Ohme believes the most important thing about reaction times is to control the noise. Ohme: “For instance, you would have to control for the length of expressions,  because when using longer expressions, it takes longer to answer the question. For instance the expression: ‘understand my needs’, takes longer to process than the expression ‘fun’.” There are also many individual differences. Some people are fast and some people slower to respond in general. These issues can be solved by including a calibration phase in the test. You can then compare reaction ”units” of one person with ”units” of someone else. Walker supports the opinion that “because of these differences in reading and comprehension times, the validity of this technique is really limited to single words, contrary to the claims of many vendors. Meaning, there are limitations on the types of associations that can e measured in this way.” 

    And, finally, although implicit measures provide valuable insights that were invisible before, it does not replace existing methods. As Ohme puts it: “It just provides the second layer. The first layer being explicit, the second being implicit. I would like to think of implicit as the sound that was introduced in Hollywood movies. Before, you had silent movies. And now, you have movies with sound.”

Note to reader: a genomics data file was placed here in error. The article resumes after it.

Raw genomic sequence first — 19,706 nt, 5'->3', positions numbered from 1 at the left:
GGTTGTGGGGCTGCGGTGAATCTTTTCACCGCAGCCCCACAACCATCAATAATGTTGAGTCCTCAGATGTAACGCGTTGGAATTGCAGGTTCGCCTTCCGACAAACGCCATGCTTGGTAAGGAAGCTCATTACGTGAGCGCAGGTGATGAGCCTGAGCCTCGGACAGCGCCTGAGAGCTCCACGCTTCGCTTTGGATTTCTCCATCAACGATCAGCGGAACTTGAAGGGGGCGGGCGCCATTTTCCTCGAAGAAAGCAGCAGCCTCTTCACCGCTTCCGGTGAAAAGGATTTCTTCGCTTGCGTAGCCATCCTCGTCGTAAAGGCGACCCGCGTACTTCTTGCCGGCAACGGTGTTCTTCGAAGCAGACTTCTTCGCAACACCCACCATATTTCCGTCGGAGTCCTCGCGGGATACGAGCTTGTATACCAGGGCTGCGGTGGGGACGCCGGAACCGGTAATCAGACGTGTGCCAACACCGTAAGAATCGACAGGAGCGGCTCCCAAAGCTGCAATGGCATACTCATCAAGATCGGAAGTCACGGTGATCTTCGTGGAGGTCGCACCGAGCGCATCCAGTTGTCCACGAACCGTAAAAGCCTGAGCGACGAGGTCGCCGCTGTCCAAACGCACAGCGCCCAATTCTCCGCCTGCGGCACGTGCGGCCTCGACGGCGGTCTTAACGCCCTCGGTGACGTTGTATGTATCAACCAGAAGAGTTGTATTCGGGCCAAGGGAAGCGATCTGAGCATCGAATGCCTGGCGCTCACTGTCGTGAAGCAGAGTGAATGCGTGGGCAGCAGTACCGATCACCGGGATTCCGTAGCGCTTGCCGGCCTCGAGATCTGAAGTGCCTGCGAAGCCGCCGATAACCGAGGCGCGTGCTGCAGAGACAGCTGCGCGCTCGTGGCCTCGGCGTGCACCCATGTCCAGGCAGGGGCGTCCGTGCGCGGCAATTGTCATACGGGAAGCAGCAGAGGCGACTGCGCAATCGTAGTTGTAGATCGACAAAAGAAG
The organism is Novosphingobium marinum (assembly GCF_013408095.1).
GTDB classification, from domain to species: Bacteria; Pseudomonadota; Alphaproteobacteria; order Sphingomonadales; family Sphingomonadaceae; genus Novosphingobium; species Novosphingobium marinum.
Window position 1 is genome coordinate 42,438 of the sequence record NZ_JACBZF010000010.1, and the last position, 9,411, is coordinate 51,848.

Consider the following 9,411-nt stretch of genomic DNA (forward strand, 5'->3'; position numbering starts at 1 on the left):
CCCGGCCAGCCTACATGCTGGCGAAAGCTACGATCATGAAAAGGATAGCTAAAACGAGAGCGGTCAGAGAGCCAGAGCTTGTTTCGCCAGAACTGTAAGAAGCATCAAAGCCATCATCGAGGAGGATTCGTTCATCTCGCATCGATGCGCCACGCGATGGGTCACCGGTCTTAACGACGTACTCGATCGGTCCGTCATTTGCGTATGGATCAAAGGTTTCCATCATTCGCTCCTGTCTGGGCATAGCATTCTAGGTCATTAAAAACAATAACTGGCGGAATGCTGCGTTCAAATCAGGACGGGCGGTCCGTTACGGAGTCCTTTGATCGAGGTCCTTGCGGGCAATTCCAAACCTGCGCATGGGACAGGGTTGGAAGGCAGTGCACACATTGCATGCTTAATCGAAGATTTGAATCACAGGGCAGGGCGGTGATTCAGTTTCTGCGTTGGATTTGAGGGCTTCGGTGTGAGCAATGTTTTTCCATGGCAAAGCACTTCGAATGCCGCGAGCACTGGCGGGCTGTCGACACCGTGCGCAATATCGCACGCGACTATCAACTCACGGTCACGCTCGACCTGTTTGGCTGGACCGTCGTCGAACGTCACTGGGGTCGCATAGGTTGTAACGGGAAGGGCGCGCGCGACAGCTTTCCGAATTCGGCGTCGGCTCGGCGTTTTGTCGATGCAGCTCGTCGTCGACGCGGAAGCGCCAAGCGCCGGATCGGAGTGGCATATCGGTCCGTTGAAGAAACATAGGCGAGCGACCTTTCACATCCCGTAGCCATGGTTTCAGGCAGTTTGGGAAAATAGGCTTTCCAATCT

According to Bridger, implicit measures are of particular use in some areas that have been traditionally hard to investigate, including testing early stage creative concepts for their ability to evoke desired feelings and associations, multi-sensory stimuli (such as sound and music), and experiential areas such as simulations of website experiences. The use of implicit measures is surely no longer limited to applications in marketing departments. As Ohme explains: “It creates completely new opportunities for us, neuromarketers, because so far 99% of our clients were marketers. With reaction times you can open doors for HR and sales departments, as with this you can, for instance, measure the level of satisfaction of your employees.” 

    Noble goes further to say they have commercialized and extended it into recruitment, cost-optimization programs, premiumization, service design, multi-sensory, experiential, politics, government negotiation tactics / arbitration, auditions, casting, TV and film scripting and pilot projects, gaming and box office prediction, amongst others. 

    There are a lot of companies worldwide offering implicit testing, for example Decode Marketing, NEUROHM, Neurosense, Neurostrata, Mindlab, Millward Brown, and Sentient Decision Science to name just a few.